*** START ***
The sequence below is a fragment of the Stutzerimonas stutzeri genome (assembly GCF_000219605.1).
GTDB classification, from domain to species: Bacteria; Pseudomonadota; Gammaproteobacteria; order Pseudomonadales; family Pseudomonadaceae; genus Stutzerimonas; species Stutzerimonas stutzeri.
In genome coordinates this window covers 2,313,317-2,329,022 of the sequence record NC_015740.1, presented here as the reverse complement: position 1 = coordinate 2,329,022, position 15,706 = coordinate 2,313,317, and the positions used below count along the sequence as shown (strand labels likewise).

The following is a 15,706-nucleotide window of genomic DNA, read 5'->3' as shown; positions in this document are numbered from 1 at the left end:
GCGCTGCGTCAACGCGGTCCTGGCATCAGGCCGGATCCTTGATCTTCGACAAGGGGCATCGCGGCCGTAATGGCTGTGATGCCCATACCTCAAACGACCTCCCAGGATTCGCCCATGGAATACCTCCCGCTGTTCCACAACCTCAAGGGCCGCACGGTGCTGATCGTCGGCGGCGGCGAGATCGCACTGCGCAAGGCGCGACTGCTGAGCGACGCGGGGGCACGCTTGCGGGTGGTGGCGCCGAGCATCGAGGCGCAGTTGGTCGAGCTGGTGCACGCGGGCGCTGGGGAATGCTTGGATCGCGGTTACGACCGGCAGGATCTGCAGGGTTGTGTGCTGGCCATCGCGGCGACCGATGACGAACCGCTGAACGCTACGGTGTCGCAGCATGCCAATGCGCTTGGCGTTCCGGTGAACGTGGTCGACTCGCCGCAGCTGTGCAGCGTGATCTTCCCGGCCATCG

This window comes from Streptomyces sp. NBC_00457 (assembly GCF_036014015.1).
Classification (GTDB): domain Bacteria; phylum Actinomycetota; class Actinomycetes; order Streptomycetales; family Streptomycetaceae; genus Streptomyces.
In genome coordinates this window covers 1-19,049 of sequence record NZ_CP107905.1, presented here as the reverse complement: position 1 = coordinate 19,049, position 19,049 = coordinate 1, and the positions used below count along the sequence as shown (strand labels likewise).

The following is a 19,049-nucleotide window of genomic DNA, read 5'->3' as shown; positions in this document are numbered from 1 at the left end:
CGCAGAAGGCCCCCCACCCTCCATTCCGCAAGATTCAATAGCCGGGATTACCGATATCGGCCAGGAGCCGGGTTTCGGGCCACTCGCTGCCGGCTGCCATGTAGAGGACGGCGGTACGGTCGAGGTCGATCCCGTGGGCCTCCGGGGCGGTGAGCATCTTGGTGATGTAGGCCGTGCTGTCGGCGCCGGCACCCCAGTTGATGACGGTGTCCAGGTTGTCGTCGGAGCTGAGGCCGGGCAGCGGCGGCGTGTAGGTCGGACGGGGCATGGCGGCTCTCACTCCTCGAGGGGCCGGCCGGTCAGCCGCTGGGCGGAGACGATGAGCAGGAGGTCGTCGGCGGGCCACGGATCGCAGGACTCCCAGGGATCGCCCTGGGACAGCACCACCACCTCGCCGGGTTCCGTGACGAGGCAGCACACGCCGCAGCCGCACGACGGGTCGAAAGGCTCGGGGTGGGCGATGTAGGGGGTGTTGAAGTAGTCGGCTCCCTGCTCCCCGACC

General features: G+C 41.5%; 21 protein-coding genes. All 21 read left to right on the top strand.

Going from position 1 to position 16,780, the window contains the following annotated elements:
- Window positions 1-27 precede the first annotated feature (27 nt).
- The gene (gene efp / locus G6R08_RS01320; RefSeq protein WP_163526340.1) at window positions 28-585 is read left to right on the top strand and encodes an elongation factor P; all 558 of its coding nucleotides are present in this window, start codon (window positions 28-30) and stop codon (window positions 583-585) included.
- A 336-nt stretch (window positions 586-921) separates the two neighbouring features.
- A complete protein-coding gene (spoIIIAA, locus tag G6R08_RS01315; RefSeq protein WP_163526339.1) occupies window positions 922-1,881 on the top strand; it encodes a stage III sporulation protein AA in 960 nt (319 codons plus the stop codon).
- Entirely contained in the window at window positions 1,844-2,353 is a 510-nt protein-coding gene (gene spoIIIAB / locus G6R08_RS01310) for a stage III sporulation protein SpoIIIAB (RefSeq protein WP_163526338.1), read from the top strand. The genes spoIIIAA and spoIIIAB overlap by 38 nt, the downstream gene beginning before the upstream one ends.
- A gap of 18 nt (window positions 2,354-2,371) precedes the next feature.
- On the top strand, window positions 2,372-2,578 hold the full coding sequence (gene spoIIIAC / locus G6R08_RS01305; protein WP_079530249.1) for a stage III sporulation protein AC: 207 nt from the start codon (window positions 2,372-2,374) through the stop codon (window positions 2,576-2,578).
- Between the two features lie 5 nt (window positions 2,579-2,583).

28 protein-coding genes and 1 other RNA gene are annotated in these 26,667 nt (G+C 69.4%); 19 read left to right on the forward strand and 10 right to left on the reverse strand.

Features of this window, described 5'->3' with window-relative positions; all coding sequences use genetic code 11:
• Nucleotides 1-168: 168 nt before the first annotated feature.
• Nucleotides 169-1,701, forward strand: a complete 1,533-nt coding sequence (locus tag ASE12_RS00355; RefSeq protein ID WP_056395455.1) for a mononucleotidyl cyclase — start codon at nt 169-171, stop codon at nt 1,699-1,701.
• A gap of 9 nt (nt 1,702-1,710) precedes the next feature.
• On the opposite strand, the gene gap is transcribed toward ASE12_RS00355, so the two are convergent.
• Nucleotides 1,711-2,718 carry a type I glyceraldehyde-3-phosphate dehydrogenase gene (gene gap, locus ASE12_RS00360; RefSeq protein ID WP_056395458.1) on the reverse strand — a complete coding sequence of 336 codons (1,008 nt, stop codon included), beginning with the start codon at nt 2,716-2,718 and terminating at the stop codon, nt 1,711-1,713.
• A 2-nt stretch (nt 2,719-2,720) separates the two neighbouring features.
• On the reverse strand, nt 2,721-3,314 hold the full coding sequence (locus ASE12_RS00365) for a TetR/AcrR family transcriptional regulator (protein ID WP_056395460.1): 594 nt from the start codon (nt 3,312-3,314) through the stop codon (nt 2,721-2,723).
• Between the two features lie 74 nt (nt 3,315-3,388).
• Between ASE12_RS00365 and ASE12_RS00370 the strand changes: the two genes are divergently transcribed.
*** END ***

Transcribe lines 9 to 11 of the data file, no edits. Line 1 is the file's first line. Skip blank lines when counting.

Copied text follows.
The following is a 19,049-nucleotide window of genomic DNA, read 5'->3' as shown; positions in this document are numbered from 1 at the left end:
CGCAGAAGGCCCCCCACCCTCCATTCCGCAAGATTCAATAGCCGGGATTACCGATATCGGCCAGGAGCCGGGTTTCGGGCCACTCGCTGCCGGCTGCCATGTAGAGGACGGCGGTACGGTCGAGGTCGATCCCGTGGGCCTCCGGGGCGGTGAGCATCTTGGTGATGTAGGCCGTGCTGTCGGCGCCGGCACCCCAGTTGATGACGGTGTCCAGGTTGTCGTCGGAGCTGAGGCCGGGCAGCGGCGGCGTGTAGGTCGGACGGGGCATGGCGGCTCTCACTCCTCGAGGGGCCGGCCGGTCAGCCGCTGGGCGGAGACGATGAGCAGGAGGTCGTCGGCGGGCCACGGATCGCAGGACTCCCAGGGATCGCCCTGGGACAGCACCACCACCTCGCCGGGTTCCGTGACGAGGCAGCACACGCCGCAGCCGCACGACGGGTCGAAAGGCTCGGGGTGGGCGATGTAGGGGGTGTTGAAGTAGTCGGCTCCCTGCTCCCCGACC

General features: G+C 41.5%; 21 protein-coding genes. All 21 read left to right on the top strand.